But, I ran into a bit of a problem. Some time ago, I upgraded Exact Audio Copy, and had not saved the configuration that I had before upgrading. The new installation used a new configuration format that was incompatible with the old, wiped the old so I could not examine it at all, and thus there was no way for me to go back and look at my old configuration. That meant that I guessed at a lot of settings, trying to remember what I had before. Well, it turns out that one of my new settings was to use ID3v2.4 tags, instead of ID3v2.3. This ended up causing problems, because WinExplorer cannot read v2.4 tags to list the Artist/Album Title/Duration/etc., which is used in the radio project by people programming the music. This just came to light when I edited a comedy record and copied the finished files to the music vault. No info from the ID tags would display in Explorer.

    A little research indicated that I had a lot of EAC options improperly set. I spent a good deal of time at the Hydrogen Audio site, and combed all the settings to get them back to what is needed for maximum compatibility. I was saving pictures in the MP3 tags, and had other options set that increased file size unnecessarily.

    In short, forget using ID3v2.4 tags, as Windows (including Windows Media Player) cannot read them. Stick with ID3v2.3. Don’t use UTF-16 unless you are using programs that require it for some reason. Let default UTF-8 prevail. After correcting that, and telling MP3Tag to use v2.3 tags and not v2.4 (their default), tags are again being read by WinExplorer, and everybody is happy.

    I also use the program TagScanner a lot, as it has built-in file playing capabilities. I suppose I should go through its preferences to make sure I don’t defeat myself with settings in there. I’ll do that Real Soon Now.

  15. Chuck W says:

    ”Liberals announced a $2.25/hr minimum wage increase. Rob got the extra $0.25/hr, and had his hours cut. So now he makes minimum wage, takes home less money than before….”

    How is that the fault of the new law? If the business cut his hours more than that necessary to keep him at the same pay level, that is the business’ fault, not the change in law.

  16. Marie says:

    Minimum wage for my state went up to $7.85 on January 1, 2013. I work in the library of a public university where we employ about 15 student assistants. We used to be able to employ about two dozen assistants, but every time minimum wage increased, we ended up needing to let a few students go. This time around, we couldn’t let anymore students go because 15 is the bare minimum we need to keep our doors open, so instead we just cut all of their hours down by about 20%. The students are not happy as for some of them, it’s the difference between eating the couple days before the next paycheck or not.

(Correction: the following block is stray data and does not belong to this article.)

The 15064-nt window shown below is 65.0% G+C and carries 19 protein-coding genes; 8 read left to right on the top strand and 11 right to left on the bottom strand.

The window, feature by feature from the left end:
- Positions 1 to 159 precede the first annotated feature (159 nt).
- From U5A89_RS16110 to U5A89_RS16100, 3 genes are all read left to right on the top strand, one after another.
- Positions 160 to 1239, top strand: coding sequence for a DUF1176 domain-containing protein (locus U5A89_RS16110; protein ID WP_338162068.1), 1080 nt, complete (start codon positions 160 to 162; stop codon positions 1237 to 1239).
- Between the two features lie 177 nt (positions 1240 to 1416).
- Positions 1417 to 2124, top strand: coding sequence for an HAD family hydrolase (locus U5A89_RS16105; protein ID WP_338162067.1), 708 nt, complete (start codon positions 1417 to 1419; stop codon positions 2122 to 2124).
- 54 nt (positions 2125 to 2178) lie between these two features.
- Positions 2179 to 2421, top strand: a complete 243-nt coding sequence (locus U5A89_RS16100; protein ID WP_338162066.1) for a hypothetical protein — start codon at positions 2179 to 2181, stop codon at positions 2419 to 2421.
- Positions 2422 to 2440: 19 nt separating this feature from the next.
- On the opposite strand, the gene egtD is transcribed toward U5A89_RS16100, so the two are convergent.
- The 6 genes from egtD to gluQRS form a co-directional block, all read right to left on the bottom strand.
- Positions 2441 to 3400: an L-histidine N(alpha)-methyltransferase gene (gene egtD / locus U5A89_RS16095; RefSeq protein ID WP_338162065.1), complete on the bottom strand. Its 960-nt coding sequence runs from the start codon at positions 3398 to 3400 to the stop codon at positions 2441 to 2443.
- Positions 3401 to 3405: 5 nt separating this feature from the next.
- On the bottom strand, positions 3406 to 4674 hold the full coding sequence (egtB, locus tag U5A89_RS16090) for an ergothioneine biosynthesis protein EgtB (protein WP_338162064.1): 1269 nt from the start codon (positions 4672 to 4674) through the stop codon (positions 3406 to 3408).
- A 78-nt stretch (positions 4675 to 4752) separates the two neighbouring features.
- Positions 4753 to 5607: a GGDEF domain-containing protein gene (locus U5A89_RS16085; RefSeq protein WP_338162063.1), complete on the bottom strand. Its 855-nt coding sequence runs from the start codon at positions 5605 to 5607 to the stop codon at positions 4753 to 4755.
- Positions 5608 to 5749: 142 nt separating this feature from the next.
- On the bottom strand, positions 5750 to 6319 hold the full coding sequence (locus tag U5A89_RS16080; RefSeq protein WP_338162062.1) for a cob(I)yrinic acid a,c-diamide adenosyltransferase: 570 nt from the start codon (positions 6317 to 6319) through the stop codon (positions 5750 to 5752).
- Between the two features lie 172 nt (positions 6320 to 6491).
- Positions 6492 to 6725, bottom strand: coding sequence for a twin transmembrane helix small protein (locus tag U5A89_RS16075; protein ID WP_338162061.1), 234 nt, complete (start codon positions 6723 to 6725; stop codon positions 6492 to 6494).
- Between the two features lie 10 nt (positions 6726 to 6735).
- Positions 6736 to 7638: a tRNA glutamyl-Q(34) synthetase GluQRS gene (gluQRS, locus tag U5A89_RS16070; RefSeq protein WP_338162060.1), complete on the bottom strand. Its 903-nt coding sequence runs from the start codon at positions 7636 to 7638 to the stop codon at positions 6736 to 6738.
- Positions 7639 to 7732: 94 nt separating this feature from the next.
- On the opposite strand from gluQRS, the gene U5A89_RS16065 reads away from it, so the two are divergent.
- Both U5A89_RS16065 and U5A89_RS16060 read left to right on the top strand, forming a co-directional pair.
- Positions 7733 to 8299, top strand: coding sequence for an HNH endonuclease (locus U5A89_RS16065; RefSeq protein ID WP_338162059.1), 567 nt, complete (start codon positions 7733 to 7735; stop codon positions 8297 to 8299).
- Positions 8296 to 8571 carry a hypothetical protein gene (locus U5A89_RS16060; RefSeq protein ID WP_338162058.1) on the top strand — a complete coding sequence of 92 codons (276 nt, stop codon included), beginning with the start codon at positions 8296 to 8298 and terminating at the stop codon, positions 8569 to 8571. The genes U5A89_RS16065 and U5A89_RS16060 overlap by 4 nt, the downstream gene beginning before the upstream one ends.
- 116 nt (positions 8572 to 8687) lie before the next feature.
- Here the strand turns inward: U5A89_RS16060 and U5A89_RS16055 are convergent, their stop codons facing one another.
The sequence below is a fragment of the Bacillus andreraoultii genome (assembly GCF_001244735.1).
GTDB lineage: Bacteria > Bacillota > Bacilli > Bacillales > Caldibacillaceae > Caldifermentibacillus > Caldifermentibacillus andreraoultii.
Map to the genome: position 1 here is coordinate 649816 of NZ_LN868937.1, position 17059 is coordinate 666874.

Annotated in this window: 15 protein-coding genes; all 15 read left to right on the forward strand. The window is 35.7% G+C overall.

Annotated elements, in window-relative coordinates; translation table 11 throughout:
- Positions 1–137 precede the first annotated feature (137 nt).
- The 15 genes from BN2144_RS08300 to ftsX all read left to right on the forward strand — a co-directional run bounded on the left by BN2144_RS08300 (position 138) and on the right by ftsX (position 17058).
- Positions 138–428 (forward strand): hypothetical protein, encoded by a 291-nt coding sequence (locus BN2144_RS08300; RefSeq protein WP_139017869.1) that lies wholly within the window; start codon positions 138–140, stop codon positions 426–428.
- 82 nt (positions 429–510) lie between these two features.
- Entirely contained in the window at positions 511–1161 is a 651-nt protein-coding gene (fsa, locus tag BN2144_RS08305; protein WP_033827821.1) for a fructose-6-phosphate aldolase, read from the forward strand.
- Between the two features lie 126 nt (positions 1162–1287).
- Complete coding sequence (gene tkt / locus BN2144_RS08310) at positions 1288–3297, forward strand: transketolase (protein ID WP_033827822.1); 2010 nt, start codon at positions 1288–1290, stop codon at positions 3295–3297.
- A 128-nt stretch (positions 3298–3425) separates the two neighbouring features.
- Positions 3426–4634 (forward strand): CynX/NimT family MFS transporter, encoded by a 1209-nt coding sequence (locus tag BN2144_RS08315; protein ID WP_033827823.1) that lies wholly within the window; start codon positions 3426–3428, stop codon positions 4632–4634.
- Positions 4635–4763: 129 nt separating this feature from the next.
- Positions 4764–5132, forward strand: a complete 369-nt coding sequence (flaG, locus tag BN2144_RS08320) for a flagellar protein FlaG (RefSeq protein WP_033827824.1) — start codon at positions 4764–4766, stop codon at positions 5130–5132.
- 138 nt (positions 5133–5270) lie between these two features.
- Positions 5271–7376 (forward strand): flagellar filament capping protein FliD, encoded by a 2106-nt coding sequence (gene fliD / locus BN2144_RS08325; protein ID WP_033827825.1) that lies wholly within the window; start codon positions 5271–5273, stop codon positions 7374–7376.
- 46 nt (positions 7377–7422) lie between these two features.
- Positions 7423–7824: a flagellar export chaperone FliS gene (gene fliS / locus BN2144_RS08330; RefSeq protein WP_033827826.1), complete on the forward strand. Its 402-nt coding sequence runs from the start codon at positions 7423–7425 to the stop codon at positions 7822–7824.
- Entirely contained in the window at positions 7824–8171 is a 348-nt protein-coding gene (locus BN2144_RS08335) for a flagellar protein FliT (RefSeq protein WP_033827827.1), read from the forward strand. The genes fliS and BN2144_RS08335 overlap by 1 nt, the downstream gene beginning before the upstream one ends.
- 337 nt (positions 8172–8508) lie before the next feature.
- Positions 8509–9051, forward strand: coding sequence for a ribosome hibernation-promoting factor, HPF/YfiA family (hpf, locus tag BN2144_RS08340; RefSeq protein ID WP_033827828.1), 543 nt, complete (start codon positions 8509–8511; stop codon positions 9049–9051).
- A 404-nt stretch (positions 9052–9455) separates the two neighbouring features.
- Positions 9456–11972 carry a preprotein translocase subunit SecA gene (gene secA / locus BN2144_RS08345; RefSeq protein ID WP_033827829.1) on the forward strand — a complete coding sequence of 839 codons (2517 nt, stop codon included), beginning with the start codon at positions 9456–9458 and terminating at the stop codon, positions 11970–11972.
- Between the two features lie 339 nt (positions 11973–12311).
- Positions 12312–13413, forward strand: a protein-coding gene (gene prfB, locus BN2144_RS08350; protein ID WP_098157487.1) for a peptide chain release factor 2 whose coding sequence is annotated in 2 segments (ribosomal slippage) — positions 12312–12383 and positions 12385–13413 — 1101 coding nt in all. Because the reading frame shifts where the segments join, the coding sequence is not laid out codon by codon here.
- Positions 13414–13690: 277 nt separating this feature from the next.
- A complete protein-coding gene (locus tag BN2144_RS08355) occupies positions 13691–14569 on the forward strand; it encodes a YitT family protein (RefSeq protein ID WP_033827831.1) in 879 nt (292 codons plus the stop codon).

17. Robert Bruce Thompson says:

    Yep. So in effect by cutting their hours 20% you’ve actually cut the staff from 15 to 12. You’re just sharing the work (and cost) of 12 actual jobs among 15 people.

    If Obama gets his $9/hour minimum wage, which fortunately seems very unlikely, it really will be bloodbath for minimum-wage workers. We’ve already seen the effects of the boost from $5.15. Many people who used to work 40 hours/week at minimum wage have either been let go or had their hours reduced. The effects are particularly bad for young people, many of whom get their start in minimum-wage jobs and will now be unable to get a job at all. That cascade effect will continue to harm them throughout their adult lives.

  18. Roy Harvey says:

    Chuck, way back in the days of the old board you posted an overview about EAC and Lame, a sort of everything-you-need-to-know summary of settings and such. If you get a chance to do an updated version it would be appreciated.

  19. Marie says:

    Indeed. The only reason we retain 15 instead of 12 people is because we have to schedule around the students’ class hours. To actually cut it down to 12 physical people we would need 12 kids with the absolute exact hours we need and no wiggle room when people call off sick.

    And now the university is throwing around the idea of the library being open more hours. I can’t imagine how they think that is possible without giving us more money to do it with.

  20. Robert Bruce Thompson says:

    Yep, that’s what’s happening across business and academia. “Do the Same with Less” or even “Do More with Less”.

    To some extent, that was good at first. It let a lot of organizations painlessly cut out a lot of deadwood without really affecting getting the job done. But a lot of places have now gone too far. What I see happening is people like you facing impossible decisions about what to do and what to leave undone. Most prioritize and use their limited resources only on the high-priority tasks. Again, that’d be fine except that a lot of tasks that really do need to get done are assigned lower priorities and are never completed.

  21. bgrigg says:

    Chuck W says:
    14 February 2013 at 00:44

    “How is that the fault of the new law? If the business cut his hours more than that necessary to keep him at the same pay level, that is the business’ fault, not the change in law.”